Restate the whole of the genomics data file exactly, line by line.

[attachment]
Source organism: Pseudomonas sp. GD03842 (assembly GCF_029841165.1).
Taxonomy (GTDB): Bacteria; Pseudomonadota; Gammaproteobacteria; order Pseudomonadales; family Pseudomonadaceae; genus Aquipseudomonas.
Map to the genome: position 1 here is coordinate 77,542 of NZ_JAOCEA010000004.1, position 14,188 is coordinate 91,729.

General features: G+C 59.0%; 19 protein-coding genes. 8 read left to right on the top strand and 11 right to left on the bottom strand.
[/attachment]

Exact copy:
Source organism: Pseudomonas sp. GD03842 (assembly GCF_029841165.1).
Taxonomy (GTDB): Bacteria; Pseudomonadota; Gammaproteobacteria; order Pseudomonadales; family Pseudomonadaceae; genus Aquipseudomonas.
Map to the genome: position 1 here is coordinate 77,542 of NZ_JAOCEA010000004.1, position 14,188 is coordinate 91,729.

General features: G+C 59.0%; 19 protein-coding genes. 8 read left to right on the top strand and 11 right to left on the bottom strand.